After ProPublica wrote about inadequate training and faulty equipment, lawmakers grilled Navy and Marine leaders about the accidents and whether America is ready for war.
Members of the House Armed Services Committee pressed Navy and Marine Corps leaders Wednesday on the question of just how ready U.S. forces were should a major conflict break out.
At a formal hearing Wednesday afternoon, lawmakers focused on three fatal accidents in the Pacific that were examined by ProPublica last year, two involving Navy destroyers slamming into commercial vessels in 2017 and one 2018 midair crash between two Marine Corps planes.
In each of the accidents, ProPublica found that the crews were dangerously undertrained, undermanned and working with faulty or degraded equipment. Warnings about unsafe conditions were ignored up the chain of command.
Committee members cited ProPublica’s reporting repeatedly as they demanded answers from senior military leaders about what was being done to improve the state of the country’s front-line troops.
“We need to be absolutely certain these things do not happen again,” Rep. John Garamendi, D-Calif., said during the joint hearing held by the subcommittees on readiness and seapower and projection forces. Garmendi called ProPublica’s reporting “an enormous service to the men and women in uniform and the general public.”
Vice Adm. Richard Brown, the Navy’s surface forces commander, assured lawmakers that the Navy was no longer sending out ships on missions without required training, and when it had to, the actions would have to be approved by senior Navy commanders. The men and women on Navy ships, he said, now had a direct line of communication to express safety concerns to higher commands.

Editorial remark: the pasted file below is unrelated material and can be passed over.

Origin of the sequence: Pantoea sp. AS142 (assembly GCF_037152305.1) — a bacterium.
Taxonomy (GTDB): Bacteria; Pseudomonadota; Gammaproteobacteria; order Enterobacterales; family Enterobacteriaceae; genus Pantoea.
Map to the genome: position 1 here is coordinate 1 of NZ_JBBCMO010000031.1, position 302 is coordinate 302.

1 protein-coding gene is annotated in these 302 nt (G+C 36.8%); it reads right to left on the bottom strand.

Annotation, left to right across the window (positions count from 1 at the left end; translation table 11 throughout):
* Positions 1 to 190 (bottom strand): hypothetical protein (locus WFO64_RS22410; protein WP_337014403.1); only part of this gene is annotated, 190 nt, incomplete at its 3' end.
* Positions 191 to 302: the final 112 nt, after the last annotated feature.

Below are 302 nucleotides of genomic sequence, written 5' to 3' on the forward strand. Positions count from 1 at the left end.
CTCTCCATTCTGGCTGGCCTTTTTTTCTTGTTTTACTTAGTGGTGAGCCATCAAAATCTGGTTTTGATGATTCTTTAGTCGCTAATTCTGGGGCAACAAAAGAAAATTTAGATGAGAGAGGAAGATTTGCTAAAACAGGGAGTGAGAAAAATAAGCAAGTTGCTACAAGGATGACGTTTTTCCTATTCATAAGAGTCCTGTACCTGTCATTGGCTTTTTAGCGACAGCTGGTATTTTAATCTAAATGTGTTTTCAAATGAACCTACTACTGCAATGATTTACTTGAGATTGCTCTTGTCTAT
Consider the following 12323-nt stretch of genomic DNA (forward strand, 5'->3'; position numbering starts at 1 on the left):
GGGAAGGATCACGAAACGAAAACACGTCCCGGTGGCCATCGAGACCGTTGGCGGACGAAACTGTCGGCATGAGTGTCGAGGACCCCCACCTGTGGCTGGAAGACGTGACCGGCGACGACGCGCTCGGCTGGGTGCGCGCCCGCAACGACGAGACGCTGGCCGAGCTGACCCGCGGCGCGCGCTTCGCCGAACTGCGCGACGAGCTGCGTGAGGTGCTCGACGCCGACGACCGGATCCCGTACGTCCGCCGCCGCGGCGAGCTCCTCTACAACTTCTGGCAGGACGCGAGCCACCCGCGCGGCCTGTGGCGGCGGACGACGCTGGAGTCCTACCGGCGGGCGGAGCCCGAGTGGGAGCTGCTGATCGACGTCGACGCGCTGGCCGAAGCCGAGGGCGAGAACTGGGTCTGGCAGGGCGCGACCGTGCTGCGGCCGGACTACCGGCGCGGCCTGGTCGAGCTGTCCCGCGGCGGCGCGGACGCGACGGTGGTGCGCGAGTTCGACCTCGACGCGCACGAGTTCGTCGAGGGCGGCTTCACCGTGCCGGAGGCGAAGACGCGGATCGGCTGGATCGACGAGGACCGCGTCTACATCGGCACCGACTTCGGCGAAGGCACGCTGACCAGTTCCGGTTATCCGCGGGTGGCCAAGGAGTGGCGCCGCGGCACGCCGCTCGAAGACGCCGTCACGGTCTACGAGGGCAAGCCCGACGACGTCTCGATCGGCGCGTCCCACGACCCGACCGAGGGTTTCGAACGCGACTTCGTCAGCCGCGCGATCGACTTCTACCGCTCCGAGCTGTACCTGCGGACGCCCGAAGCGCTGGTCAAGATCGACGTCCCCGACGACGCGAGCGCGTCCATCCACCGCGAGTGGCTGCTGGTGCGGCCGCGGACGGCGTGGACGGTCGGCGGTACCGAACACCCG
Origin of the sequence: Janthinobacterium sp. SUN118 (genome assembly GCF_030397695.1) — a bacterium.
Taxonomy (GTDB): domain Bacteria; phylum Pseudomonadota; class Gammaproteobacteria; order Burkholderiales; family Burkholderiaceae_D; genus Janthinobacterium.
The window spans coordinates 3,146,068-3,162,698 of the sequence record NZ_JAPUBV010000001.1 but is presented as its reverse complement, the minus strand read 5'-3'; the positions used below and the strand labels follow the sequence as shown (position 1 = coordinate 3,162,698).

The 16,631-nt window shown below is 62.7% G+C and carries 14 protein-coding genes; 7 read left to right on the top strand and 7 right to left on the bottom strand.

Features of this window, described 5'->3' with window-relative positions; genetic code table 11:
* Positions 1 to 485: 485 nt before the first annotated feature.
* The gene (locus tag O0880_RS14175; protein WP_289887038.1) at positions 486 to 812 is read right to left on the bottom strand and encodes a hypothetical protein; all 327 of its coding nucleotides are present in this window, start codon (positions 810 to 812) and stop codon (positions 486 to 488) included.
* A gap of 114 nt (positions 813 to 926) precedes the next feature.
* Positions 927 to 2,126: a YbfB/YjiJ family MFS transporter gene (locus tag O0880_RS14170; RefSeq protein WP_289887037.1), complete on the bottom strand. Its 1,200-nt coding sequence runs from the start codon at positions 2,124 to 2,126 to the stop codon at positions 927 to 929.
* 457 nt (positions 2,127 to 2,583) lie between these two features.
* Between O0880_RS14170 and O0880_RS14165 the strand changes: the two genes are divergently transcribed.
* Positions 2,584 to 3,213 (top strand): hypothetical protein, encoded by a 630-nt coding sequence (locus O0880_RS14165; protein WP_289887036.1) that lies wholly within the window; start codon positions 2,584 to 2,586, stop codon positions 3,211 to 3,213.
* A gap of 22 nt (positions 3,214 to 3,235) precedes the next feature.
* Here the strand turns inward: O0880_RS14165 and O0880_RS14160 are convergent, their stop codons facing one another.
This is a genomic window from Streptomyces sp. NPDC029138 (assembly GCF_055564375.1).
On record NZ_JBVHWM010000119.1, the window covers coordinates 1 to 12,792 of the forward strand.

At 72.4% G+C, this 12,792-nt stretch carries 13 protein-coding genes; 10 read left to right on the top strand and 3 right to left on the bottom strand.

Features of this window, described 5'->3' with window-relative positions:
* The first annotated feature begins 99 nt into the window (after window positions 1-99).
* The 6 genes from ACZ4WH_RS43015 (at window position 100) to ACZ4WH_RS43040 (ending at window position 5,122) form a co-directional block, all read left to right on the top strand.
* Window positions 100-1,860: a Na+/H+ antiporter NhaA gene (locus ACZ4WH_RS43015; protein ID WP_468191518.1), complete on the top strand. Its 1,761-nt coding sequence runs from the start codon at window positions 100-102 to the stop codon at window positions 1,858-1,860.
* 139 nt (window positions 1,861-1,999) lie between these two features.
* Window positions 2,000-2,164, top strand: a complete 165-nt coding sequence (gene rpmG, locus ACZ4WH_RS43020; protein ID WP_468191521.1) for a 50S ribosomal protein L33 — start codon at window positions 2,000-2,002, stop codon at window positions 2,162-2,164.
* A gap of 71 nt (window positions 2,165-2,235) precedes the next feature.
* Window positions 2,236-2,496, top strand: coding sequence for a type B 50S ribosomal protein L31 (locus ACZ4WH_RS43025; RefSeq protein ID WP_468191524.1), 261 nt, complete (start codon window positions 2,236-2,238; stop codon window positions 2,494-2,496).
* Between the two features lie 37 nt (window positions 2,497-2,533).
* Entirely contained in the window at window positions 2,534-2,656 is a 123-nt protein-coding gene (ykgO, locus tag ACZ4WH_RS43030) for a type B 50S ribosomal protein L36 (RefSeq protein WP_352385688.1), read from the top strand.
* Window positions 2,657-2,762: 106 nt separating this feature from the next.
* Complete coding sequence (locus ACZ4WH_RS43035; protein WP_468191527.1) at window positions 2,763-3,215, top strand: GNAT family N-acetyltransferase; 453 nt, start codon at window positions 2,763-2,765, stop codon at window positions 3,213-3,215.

“There must be a balance between that insatiable demand for forces and maintenance and training,” Brown said.
Lt. Gen. Steven Rudder, the Marine Corps’ deputy commandant for aviation, acknowledged that the Japan-based squadron involved in a fatal 2018 crash was “still not up to where they should be” in regards to being fully prepared for combat. The condition of their jets, he said, has improved, but they are still short on qualified Marines and still would not be able to complete some essential assignments if war were to break out.
But he said top commanders were working to improve training and send more Marines to the Pacific.
“We’ve still got a lot of work to do,” Rudder said.
Yet both commanders insisted American forces in the Pacific could fight effectively if the need arose.
After the 2018 tragedy that killed six Marines off the coast of Japan, the Marine Corps told the public its investigation had found the squadron’s aviators and leaders were reckless and blame for the accident rested largely with them. The commander of the unit, Fighter Attack Squadron 242, was relieved of his command.
But ProPublica revealed that a second probe — called a safety investigation, and kept confidential — traced blame for the mishap higher up, finding senior commanders knowingly gave the squadron faulty equipment and ignored repeated pleas for more time and resources to properly train. Those conclusions were never shared with the public or the families of the dead Marines.
Rep. Mike Gallagher, R-Wisc., questioned the wisdom of the Marine Corps withholding investigative findings about deadly crashes from the public. Gallagher suggested accountability might need to go yet higher up the Marine Corps chain of command.
“I’m not sure taking it out on the commanding officer is where blame needs to be laid,” he said.
Gallagher pointed to ProPublica’s findings that the Marine Corps’ public report falsely or misleadingly claimed that Ambien use and sexual promiscuity had contributed to a disregard for safety issues within the squadron.
“The report remains the only thing out there publicly. Are we going to correct the record?” the congressman asked.
Rudder assured him that the Marine Corps was conducting another review into the crash that would determine whether those actions and others needed to be taken.
“They’re looking at all those facts you’re bringing up,” he said.
This article was originally published in ProPublica. It has been republished under the Creative Commons license. ProPublica is a Pulitzer Prize-winning investigative newsroom. Sign up for their newsletter.
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